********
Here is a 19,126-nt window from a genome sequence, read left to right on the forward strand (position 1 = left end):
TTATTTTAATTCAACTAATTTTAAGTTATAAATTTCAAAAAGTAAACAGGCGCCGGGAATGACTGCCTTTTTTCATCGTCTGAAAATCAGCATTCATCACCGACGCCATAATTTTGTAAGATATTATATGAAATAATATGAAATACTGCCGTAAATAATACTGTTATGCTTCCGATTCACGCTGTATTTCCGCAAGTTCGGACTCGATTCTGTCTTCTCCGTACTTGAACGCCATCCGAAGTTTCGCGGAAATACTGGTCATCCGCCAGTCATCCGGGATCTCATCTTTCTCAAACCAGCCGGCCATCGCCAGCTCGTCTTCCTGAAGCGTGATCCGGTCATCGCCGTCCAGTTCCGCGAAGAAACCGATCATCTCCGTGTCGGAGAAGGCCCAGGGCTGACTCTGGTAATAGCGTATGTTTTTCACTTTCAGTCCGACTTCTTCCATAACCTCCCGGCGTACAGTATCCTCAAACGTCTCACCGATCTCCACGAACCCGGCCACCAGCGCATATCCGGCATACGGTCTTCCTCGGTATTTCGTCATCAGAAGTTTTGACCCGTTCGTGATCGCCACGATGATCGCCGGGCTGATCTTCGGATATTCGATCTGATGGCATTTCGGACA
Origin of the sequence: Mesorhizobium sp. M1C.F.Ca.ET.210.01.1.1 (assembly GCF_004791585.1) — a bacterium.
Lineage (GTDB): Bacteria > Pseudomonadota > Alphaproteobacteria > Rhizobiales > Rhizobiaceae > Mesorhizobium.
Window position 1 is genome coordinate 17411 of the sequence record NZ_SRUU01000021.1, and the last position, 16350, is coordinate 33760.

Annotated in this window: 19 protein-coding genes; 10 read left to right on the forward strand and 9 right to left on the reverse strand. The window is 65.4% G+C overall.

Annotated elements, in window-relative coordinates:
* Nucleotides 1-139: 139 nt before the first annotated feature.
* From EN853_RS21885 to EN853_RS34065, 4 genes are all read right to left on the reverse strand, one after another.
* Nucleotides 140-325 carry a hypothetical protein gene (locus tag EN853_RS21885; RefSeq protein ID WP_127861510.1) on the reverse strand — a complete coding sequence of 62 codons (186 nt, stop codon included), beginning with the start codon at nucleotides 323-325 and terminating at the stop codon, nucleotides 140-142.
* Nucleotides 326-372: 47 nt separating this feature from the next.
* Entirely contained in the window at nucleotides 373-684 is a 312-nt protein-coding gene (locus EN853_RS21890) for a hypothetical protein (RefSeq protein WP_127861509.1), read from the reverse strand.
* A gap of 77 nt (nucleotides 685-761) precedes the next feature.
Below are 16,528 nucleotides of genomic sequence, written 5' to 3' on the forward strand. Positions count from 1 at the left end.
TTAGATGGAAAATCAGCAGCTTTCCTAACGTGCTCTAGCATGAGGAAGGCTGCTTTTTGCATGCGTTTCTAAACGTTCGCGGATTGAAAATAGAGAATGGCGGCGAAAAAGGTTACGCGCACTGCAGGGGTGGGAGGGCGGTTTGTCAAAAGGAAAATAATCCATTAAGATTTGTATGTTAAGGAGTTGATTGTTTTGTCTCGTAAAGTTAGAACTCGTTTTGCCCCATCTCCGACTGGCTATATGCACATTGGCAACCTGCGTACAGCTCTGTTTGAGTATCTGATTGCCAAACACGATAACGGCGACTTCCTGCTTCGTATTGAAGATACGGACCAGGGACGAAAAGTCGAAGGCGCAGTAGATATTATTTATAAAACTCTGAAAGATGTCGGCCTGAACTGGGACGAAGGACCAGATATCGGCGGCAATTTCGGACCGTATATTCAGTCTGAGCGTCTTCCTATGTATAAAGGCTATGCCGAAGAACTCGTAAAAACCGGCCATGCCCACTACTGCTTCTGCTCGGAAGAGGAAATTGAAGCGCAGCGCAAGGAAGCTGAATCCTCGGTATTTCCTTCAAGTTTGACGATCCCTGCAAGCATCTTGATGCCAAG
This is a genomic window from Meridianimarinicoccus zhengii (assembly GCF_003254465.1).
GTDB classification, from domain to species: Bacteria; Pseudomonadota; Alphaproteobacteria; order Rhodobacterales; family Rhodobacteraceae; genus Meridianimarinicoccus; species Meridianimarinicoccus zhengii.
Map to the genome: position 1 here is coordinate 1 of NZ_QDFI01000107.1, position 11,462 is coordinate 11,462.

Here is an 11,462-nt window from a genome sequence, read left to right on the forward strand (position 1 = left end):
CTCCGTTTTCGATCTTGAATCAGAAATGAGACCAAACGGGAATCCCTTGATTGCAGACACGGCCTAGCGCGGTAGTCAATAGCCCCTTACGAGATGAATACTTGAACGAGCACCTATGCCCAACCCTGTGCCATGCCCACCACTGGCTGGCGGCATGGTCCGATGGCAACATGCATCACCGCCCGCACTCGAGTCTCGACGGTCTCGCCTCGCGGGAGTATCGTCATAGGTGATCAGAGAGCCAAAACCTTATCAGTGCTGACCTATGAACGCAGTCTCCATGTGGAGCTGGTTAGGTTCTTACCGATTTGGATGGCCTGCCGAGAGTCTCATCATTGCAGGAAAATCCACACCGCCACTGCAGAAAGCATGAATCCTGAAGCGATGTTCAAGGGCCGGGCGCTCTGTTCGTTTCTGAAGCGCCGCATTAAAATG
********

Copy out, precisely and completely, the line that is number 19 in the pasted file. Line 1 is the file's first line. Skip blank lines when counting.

Here is an 11,462-nt window from a genome sequence, read left to right on the forward strand (position 1 = left end):